Last night my husband Steve and I were sitting at Joshua’s Café in Woodstock, having a scrumptious dinner, when a man across the room started waving. We smiled back, and, without moving our lips, asked each other, “Who’s that?”
I shrugged at Steve. He shrugged back. The guy took that as encouragement and came bounding over. “How are you?” he asked Steve earnestly, grabbing his hand and pumping it up and down. Steve’s smile was frozen. “Fine,” he answered.
The guy winked down at us. “That’s great. I was so worried.” He looked over to see what Steve was eating. “Good, good,” he nodded. “Nothing too fatty.” With that he bent down, kissed my cheek, gave Steve’s shoulder a hard squeeze, and went back to his table.
Steve gave me “the look.” A private guy, he’s getting used to it: strangers who stop us at the supermarket and look through our cart. Strangers who wave to us at concerts and offer us herbal remedies. Strangers who run up to give us the business cards of doctors and holistic healers.
I have always been social, but I used to need other people to be social with. And then, ta-da — Facebook! When I first joined, I friended my family, close friends, and 300 Pulitzer Prize winners, because I thought it would be such a hoot to be surrounded by such talent. The snarkier I was, the more people friended me. If I cursed, people from Europe would flock to my page. If I was my usual snotty self, I’d get dozens of friend requests. My list just grew and grew.
Now I’ve come close to Facebook’s limit of almost 5,000 friends, so sometimes I scroll through my list and delete everyone who speaks Swedish. Or people who adore cats. I have to be choosy.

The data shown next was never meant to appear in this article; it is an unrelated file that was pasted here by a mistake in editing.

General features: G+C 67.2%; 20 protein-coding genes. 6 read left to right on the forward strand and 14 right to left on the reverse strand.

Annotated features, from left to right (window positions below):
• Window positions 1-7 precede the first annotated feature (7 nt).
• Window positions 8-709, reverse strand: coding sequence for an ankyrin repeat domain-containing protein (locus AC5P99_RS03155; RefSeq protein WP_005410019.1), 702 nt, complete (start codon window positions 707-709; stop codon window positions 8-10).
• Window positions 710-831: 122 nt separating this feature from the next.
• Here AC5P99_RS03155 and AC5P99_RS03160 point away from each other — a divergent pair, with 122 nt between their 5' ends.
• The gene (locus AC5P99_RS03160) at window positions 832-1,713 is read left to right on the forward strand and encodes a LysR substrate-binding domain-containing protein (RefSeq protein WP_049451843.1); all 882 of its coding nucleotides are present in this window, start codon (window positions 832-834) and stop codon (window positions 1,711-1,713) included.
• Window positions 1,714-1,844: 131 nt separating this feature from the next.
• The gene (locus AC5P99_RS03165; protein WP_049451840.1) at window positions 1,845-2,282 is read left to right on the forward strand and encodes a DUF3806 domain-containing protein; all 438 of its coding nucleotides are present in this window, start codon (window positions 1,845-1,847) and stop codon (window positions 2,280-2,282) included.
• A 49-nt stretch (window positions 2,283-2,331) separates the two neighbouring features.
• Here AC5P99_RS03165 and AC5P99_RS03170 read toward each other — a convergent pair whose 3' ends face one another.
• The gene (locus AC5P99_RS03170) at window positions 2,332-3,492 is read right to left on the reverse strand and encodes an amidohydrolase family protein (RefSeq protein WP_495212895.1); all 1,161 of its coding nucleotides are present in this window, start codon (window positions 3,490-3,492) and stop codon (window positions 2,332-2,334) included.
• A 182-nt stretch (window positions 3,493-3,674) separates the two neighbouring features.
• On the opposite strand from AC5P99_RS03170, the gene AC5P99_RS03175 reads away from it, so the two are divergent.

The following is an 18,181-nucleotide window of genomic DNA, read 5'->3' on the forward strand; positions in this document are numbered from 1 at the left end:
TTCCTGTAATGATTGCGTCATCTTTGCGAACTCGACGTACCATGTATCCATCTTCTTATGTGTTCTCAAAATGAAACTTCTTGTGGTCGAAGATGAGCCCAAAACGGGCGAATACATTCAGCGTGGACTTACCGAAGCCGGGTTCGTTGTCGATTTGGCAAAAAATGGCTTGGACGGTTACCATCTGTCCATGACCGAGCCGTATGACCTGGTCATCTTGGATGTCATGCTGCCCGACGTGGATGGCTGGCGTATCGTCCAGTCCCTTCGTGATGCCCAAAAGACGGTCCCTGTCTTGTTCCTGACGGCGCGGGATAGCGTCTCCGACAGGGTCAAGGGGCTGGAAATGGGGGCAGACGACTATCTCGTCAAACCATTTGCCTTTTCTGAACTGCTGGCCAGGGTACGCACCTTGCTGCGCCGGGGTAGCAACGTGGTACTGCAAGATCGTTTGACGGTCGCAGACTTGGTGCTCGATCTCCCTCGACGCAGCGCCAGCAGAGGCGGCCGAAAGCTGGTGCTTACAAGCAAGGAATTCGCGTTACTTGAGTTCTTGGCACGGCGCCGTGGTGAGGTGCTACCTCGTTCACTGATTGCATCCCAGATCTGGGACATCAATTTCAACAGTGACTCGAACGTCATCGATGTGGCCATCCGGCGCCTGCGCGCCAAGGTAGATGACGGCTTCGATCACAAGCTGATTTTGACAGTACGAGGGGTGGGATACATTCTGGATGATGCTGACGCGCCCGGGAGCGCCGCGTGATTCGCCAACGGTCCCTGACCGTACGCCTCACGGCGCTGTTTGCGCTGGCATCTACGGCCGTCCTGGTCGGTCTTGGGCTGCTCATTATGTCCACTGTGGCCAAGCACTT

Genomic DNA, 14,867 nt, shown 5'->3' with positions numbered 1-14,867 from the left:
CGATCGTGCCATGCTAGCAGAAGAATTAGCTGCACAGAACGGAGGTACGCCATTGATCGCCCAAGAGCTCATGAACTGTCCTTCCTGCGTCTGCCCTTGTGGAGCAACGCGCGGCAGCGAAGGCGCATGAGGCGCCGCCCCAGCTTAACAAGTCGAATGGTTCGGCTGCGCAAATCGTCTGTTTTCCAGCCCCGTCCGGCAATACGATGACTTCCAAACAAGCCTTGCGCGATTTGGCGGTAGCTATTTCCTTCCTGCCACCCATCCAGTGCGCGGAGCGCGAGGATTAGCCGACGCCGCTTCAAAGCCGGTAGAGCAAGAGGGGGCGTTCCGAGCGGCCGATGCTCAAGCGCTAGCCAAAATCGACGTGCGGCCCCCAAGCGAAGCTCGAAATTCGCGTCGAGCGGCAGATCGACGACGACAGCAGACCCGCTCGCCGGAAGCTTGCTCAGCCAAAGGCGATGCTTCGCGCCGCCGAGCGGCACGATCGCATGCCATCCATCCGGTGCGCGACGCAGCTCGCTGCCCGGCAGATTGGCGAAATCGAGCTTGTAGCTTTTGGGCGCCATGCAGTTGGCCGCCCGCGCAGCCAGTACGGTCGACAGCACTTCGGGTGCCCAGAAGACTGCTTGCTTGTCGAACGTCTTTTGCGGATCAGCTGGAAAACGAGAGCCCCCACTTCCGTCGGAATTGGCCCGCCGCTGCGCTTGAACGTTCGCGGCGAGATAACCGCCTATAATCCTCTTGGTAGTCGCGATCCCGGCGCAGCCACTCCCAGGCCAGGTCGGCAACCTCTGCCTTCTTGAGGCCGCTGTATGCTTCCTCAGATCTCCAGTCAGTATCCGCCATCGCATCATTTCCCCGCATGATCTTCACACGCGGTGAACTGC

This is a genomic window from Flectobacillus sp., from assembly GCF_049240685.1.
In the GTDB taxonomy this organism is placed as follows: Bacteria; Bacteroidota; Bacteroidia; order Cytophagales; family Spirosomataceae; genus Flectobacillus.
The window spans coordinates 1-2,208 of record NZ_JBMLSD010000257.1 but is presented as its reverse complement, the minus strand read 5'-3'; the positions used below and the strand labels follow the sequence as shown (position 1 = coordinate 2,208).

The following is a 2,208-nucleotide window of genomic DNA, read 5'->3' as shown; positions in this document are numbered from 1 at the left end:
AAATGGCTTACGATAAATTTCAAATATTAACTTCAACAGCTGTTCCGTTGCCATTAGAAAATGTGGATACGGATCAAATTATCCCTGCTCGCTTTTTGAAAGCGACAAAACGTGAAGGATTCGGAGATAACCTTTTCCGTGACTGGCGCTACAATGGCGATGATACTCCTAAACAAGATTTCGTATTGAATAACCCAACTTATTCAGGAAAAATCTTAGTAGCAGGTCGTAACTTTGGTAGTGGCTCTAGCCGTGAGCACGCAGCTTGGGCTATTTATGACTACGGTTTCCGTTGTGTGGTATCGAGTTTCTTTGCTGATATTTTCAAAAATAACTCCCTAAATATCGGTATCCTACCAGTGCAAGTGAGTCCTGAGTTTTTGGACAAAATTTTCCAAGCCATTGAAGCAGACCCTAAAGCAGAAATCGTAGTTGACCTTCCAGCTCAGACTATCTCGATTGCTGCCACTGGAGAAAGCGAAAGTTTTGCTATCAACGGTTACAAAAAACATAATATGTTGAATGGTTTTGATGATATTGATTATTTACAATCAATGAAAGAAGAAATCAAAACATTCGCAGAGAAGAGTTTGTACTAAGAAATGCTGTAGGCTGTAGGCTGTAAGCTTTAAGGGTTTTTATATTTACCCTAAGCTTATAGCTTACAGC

And while I often say that I know these friends aren’t real, I found out last November that in lots of ways, they are.
Steve had been complaining of stomach pains, but when he couldn’t stand up I took him to the emergency room. The first Facebook status update said simply, Uh-oh. At hospital.
Not 20 seconds later my friend Tory called. “Lauren Skyped me. What’s going on?” Lauren is Tory’s daughter-in-law. She lives in South Africa. South Africa! I marveled.
A doctor was assessing Steve, although they had already made the decision to keep him at the hospital. Second status update: Oh boy, they’re gonna have to tie Steve to the bed to keep him here…
Friends started e-mailing, asking what I needed. At that point I needed a gun to shoot Steve so he would stay put. But the doctors had a better idea: They pumped him full of morphine.
I had nothing to do but update my status. Steve snoring so loud the nurses can’t stop laughing. Thank heavens he doesn’t have a roommate. Please don’t come visit, he’s sick, and not entertaining. I was starting to have fun.
Eventually they did wheel in a roommate. The guy was in agony — he had nearly cut his arm off with a chain saw. There were all kinds of people milling around the room, first yelling, then screaming. Doctors came and went. It was mayhem. I noted all the comings and goings on Facebook. By the next day, hundreds of people were asking after the roommate.
Finally, they diagnosed Steve with pancreatitis. I had never heard of it, so I wrote on Facebook: Pancreatitis: please tell me what you know!
And boy, did people tell me. They wrote to say that Steve should be on a sugar-water diet for a few weeks; that he needed to start eating solid food right away; that he should become gluten-free. None of which mattered, because he was asleep most of the time and they weren’t feeding him at all.
As he slept, I chatted with my “friends.” And those hours in the hospital felt a little less lonely. It was good to know that 4,856 people were checking in on me.